Looking was one of my most anticipated shows of the year. I’ve been waiting for a contemporary version of Queer as Folk for awhile now. And while I’ve found a lot within the first 5 episodes of the show to be enjoyable and entertaining, I’m not at all ready to consider it to be within the same league as its Showtime predecessor.
In a lot of ways, I don’t think this is a bad thing. Setting itself apart from other queer shows that came before it could well be what rises Looking above the pack. It seems to have the frankness and sexual boundary pushing abilities of QAF coupled with some of (but certainly not all) the comedic timing of Will & Grace. Where I find the show to be lacking thus far is in nuanced and exceptional writing.
Looking is the story of Patrick (Jonathan Groff) and a few of his closest friends as they try to make their way through life in current day San Francisco. The cast of characters features no real surprises: Patrick’s best friend, Agustin (Frankie Alvarez) is in a committed long term relationship that’s in the early days of being opened to outside play, Dom (Murray Bartlett) is the aging man who uses his sex life to feel young and in charge of something, and Patrick is the romantic making his way through a string of dates to find the perfect boyfriend. The collection of characters is a bit hackneyed, but no less interesting and entertaining.
It’s hard to pin down exactly where Looking succeeds. The first two episodes were slow building and seemed far more interested in shock value than adding actual depth to the world and the characters. There’s an extended conversation within the second installment where the characters have an in depth and graphic conversation about sex. The conversation itself doesn’t ring false (indeed I’ve had some version of the same conversation multiple times over), but it’s placement within the episode, and the series as a whole feels forced, as if the writers were trying their hardest to slap viewers in the face with the fact of what kind of show this would be.
In fact, if I have one problem with Looking (and I have a number of them), it’s the dialogue. It hardly ever feels organic and natural, and the way a lot of the characters talk has left them feeling more like caricatures than actual people. The effect is such that it feels like the writers know what they want the characters to say but not why they need to be saying it, or perhaps it’s the actors who don’t understand why their characters are saying the things they say; the overall effect is the same.
But if I had to pinpoint a moment when the show started to win me over, it was towards the end of the second episode. Patrick has met a nice Hispanic guy (Richie played by Raul Castillo) who seems to also be into him; the two of them go home together and after having spent the entire episode giving in to his baser tendencies and some of his own racial notions, Patrick is surprised to find out that Richie is circumcised. The tentative foreplay they’re engaging in is peppered with a number of subtly racist (or at least stereotypical) statements being made by Patrick and we can see Richie becoming more and more uncomfortable by them. The outcome of Patrick’s shock over Richie’s lack of a foreskin is that Richie decides to leave, claiming that the two of them aren’t a match. Subsequently, Patrick makes a bowl of comfort food and has a phone conversation with his best friend that features him acknowledging that he might be a racist. This development in and of itself was remarkable, no queer themed show that I’ve watched in the past has seemed interested in tackling the issues of racism within the gay community in such a straight forward manner, but it wasn’t the statement that interested me so much as the effect it had an episode or two later when Patrick and Richie bumped into each other again and Patrick actually apologized and Richie actually forgave him beginning what should be Patrick’s first serious relationship of the series. While I was worried the show would make the statement and then have no follow through, what they’re actually doing is embarking on a story within which they’ll start to parse out some of the complexities and the rewards of interracial dating.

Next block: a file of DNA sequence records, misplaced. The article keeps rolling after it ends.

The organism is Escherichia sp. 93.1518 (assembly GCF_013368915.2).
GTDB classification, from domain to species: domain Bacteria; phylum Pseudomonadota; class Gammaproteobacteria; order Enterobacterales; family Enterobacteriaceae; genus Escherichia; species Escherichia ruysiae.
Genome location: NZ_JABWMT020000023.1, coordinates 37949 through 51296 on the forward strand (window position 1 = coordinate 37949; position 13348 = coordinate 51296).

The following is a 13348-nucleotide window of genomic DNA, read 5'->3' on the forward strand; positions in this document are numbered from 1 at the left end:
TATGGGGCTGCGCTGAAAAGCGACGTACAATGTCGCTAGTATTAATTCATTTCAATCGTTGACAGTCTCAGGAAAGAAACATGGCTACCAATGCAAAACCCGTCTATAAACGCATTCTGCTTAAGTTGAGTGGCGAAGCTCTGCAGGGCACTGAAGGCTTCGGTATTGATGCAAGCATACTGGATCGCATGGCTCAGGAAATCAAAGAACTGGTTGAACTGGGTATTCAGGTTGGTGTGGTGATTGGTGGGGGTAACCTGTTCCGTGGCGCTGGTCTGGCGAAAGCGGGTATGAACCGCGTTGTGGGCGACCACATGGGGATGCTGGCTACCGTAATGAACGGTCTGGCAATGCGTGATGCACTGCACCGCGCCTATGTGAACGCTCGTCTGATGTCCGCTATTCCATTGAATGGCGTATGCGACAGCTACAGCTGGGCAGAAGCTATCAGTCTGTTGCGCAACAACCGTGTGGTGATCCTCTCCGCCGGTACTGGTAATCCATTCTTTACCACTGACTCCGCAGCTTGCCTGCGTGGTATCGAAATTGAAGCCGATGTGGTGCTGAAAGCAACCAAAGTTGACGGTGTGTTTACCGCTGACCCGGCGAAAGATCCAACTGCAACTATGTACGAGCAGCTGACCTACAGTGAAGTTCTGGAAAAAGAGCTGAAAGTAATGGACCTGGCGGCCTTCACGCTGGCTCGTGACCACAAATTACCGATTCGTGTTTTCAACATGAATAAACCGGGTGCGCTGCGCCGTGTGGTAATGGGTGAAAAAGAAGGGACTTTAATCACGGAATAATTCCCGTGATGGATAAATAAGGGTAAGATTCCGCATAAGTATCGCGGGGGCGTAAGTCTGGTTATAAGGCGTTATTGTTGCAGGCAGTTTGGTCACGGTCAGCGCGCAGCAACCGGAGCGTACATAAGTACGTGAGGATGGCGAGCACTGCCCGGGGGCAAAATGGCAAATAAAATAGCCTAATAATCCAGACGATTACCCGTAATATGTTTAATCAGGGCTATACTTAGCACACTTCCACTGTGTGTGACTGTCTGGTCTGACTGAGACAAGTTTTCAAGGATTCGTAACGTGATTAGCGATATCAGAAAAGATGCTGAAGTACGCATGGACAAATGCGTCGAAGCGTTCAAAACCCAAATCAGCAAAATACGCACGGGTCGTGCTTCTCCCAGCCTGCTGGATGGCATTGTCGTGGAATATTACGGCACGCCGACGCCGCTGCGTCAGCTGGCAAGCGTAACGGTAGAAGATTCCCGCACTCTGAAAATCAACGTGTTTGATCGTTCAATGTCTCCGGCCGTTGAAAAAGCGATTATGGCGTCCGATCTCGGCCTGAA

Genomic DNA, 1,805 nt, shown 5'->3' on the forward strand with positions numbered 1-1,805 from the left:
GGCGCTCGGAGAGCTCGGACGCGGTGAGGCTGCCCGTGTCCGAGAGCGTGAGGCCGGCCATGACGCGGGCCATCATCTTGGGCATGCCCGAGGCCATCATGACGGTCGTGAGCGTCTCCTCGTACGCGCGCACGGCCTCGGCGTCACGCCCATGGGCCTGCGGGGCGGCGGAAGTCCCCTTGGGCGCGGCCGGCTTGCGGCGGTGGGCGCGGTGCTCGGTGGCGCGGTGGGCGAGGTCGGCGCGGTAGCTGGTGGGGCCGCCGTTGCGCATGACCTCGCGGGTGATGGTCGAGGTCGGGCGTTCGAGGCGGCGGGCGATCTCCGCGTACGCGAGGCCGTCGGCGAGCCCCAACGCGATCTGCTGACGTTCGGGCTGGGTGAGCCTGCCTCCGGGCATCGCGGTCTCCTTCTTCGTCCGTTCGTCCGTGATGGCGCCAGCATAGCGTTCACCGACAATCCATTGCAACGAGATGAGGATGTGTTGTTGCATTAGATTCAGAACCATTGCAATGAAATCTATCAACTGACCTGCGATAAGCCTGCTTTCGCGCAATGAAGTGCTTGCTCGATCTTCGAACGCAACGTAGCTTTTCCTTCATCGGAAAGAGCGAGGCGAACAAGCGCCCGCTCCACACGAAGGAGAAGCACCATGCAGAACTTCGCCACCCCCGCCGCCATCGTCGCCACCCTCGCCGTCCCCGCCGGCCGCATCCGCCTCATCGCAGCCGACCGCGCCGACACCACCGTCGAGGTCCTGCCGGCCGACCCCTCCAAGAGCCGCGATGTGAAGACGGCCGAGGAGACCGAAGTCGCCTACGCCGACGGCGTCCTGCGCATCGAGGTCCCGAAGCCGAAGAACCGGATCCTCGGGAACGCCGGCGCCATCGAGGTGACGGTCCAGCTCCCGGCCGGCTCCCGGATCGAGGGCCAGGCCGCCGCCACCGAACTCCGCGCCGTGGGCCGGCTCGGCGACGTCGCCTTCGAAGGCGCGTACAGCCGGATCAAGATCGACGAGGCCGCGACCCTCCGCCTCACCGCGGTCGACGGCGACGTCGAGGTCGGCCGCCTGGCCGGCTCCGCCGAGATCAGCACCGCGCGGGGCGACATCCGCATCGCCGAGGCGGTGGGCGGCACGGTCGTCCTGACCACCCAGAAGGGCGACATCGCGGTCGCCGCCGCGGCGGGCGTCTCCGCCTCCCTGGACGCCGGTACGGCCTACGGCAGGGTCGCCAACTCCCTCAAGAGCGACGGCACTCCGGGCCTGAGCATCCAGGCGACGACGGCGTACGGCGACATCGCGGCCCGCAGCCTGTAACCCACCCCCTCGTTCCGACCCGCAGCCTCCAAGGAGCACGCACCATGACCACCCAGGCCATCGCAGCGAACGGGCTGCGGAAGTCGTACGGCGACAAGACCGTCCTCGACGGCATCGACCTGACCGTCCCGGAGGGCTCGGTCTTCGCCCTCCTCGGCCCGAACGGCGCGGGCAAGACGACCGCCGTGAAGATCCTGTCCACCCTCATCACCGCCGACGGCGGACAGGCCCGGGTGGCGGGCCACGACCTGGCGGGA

One of my longstanding annoyances with Queer as Folk was always that the cast was so whitewashed. Every main character and every one of their major love interests was white. While Looking still isn’t as diverse as I’d like it to be just yet (there are no African American characters and the one Asian American character is as minor as a character can be on a show. It’s the latter I have a bigger problem with as the show takes place in San Francisco, a city with a fairly large Asian American community), the fact that they’re at least striving to include Hispanic characters and looking at the effects of dating outside one’s race is interesting and promising.
The side plots of the show are interesting, but not a huge draw. The "will they, won’t they" element of Patrick’s relationship with his boss Kevin (longtime favorite of mine, Russell Tovey) is cute, but of course something we’ve seen before, the stories surrounding Dom (his relationship with Scott Bakula’s Lynn and his attempts to start a new business) are endearing but less than memorable, and the just about anytime Agustin is on screen I want to change the channel. But at this point in the show’s exceptionally young run, the writers at least seem to know what they’re doing with the lead character, so there’s that.
Right now, Looking is good. I enjoy watching it every week and I’m curious to see where it goes. If it finds itself capable of telling new stories, or at least telling old stories in new and interesting ways, and possibly even making grander points about being gay in America in the 21st century, then I think it might find itself capable of being truly great.